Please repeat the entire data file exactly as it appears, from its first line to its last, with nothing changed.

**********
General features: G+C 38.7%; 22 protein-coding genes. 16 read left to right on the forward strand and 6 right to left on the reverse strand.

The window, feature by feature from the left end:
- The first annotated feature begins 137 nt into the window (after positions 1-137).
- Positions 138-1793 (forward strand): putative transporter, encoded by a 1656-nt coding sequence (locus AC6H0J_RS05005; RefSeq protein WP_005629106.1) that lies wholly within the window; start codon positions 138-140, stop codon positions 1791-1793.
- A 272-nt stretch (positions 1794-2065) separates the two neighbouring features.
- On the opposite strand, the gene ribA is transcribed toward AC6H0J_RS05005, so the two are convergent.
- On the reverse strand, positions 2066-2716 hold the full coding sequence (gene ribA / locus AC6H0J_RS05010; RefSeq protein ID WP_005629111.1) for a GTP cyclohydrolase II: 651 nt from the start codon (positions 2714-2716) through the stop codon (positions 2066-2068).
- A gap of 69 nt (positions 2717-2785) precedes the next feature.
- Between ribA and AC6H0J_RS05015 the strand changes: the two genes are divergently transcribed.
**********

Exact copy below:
General features: G+C 38.7%; 22 protein-coding genes. 16 read left to right on the forward strand and 6 right to left on the reverse strand.

The window, feature by feature from the left end:
- The first annotated feature begins 137 nt into the window (after positions 1-137).
- Positions 138-1793 (forward strand): putative transporter, encoded by a 1656-nt coding sequence (locus AC6H0J_RS05005; RefSeq protein WP_005629106.1) that lies wholly within the window; start codon positions 138-140, stop codon positions 1791-1793.
- A 272-nt stretch (positions 1794-2065) separates the two neighbouring features.
- On the opposite strand, the gene ribA is transcribed toward AC6H0J_RS05005, so the two are convergent.
- On the reverse strand, positions 2066-2716 hold the full coding sequence (gene ribA / locus AC6H0J_RS05010; RefSeq protein ID WP_005629111.1) for a GTP cyclohydrolase II: 651 nt from the start codon (positions 2714-2716) through the stop codon (positions 2066-2068).
- A gap of 69 nt (positions 2717-2785) precedes the next feature.
- Between ribA and AC6H0J_RS05015 the strand changes: the two genes are divergently transcribed.